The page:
Today we’re going to learn about Building Relationship with our clients.
I’m guessing many of you have heard this before, but having a strong, trusting, and secure relationship with your clients is one of the keystones for therapeutic success.
In Irvin Yalom’s therapeutic classic The Gift of Therapy, he emphasizes this point by stating, “…nothing takes precedence over the care and maintenance of my relationship to the patient, and I attend carefully to every nuance of how we regard each other.” [Yalom, Irvin. The Gift of Therapy (p. 22). HarperCollins. Kindle Edition]
The relationship matters. But even we as therapists can have difficulty establishing, nurturing, and mending our relationship with our clients.
Too busy helping.
We want to help so badly, it’s in our genes. But sometimes that gets in the way of our relationship with our client and it suffers.
Some other negative influences on the therapist-client relationship include:
- Too focused on a diagnosis
- Problem-solving tendencies
- Insecurity regarding how helpful you’re being
- Lack of open communication and relational assessment
There’s a lot that gets in the way of our relationship to our clients. Don’t feel bad if you feel disconnected from them or struggle to build rapport or have client’s ghosting you from time to time.
We’ve all been there and it’s okay for growth to be slow.
There’s something we can do even before we see our clients that can help us start on the right foot.
Identify how relationships have been important for your own healing
Empathy is a key building block for relationship and to deeply empathize with your clients you need to tap into your own emotional experience first.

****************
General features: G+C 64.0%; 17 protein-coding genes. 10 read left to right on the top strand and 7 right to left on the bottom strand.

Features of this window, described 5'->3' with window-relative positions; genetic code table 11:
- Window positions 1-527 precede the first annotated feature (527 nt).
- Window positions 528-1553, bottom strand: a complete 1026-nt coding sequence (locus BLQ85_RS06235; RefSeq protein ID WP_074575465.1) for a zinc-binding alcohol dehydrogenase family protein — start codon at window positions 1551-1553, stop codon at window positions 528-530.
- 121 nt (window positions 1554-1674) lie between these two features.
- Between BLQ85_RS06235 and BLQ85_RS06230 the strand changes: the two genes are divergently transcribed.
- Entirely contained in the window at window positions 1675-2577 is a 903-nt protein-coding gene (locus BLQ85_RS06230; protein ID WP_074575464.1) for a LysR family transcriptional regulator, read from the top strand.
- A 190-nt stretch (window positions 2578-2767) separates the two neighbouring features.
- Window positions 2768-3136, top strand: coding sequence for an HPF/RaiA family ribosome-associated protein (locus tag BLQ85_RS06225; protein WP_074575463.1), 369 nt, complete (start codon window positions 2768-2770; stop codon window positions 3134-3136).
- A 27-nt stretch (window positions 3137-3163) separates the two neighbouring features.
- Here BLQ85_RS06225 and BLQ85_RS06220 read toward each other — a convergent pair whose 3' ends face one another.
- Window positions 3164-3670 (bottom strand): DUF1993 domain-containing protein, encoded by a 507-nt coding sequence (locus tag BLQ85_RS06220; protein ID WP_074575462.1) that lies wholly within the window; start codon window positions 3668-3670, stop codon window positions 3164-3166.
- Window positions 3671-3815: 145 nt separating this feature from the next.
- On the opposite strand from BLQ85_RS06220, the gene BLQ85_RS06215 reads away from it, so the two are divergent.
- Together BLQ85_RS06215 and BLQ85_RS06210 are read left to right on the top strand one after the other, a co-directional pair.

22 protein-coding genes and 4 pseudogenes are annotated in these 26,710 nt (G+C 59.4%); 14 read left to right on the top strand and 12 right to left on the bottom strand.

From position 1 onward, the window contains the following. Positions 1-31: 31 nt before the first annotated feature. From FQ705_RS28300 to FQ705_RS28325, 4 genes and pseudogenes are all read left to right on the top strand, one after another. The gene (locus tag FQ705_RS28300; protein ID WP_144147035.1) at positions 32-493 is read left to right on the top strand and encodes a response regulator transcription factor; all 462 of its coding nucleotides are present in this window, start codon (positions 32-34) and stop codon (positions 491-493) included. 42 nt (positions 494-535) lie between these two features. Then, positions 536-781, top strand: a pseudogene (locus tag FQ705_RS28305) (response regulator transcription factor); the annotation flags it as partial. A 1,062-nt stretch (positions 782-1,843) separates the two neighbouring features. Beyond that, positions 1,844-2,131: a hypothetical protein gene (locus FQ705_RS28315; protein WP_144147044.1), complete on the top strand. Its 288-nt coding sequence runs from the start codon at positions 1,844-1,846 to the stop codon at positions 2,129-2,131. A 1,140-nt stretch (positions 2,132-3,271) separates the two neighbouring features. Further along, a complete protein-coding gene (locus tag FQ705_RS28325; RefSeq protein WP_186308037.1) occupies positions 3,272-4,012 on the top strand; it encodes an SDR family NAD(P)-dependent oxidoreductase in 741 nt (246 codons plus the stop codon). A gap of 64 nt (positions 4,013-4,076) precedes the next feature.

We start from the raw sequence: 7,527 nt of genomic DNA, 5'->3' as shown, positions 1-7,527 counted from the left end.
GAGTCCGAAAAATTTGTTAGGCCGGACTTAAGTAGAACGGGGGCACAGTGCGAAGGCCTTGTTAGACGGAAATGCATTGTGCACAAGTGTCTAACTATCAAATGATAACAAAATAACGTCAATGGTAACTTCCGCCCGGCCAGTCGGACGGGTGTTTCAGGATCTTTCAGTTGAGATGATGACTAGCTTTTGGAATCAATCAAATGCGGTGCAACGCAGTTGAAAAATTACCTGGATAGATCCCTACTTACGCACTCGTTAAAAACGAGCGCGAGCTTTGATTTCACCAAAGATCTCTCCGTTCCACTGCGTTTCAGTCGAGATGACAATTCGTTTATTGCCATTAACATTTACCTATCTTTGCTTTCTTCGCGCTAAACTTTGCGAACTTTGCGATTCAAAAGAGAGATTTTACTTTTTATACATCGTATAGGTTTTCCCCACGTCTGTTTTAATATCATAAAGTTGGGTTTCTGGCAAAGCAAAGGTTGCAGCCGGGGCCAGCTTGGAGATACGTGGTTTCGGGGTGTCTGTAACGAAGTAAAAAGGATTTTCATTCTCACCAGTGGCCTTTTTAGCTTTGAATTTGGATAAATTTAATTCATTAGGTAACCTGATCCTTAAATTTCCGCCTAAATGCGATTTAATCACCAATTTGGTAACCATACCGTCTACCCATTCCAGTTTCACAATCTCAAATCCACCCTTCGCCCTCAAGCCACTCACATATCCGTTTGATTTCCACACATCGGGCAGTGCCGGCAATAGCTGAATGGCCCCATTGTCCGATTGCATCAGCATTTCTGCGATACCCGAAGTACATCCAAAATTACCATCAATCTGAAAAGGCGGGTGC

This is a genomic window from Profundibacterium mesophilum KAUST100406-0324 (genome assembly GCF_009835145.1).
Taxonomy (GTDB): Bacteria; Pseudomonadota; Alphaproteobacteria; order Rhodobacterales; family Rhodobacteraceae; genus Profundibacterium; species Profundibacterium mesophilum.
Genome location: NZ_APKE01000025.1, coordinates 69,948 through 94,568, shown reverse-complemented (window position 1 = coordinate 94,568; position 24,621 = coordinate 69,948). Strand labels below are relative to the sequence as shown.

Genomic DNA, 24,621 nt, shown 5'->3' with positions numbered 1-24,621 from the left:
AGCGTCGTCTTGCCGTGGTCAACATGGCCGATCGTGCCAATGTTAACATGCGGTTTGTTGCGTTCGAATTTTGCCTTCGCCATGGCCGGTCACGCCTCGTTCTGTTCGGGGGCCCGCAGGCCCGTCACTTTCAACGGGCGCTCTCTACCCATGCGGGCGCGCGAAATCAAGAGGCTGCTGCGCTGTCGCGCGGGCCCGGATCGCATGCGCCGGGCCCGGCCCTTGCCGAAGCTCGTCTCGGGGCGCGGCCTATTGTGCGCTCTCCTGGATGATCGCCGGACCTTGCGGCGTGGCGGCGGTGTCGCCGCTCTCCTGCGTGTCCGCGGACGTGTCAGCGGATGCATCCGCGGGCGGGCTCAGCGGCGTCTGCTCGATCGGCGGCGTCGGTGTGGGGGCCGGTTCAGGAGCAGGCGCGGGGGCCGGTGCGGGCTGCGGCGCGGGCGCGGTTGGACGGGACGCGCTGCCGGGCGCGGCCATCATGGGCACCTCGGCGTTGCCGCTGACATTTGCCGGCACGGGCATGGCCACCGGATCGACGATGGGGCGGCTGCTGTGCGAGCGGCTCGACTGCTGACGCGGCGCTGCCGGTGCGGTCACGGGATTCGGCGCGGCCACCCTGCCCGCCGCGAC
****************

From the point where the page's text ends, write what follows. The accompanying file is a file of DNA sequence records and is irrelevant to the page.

- What relationships do I cherish the most?
- When was a specific time I was in great need? How had those relationships helped me then?
- What qualities in those people did I appreciate and admire the most? (Side note: A study conducted by Kasarabada, Hser, Boles, and Huang found that the qualities that predicted the highest treatment retention rate were trust, empathy, genuineness, openness, and nurturance)
When I burned out last year, the two people that helped me the most were my wife and my supervisor. They were compassionate, understanding, and patient with me. I didn’t feel like a problem to them but a person they cared for. I needed their listening ear as well as their humor to bring perspective back to my situation.
In turn, now I never want my clients to feel like a list of problems. I want them to feel felt, understood, and that no matter what they say I will be there with them.
I also want to make them laugh from time to time because we all need to come up to surface from time to time, especially when life is dark and heavy.
Now, you should have a more realized sense of why relationship FOR YOU is so important.
That’s all for today.
Until next time,
Whenever you’re ready, here are 2 ways I can help you…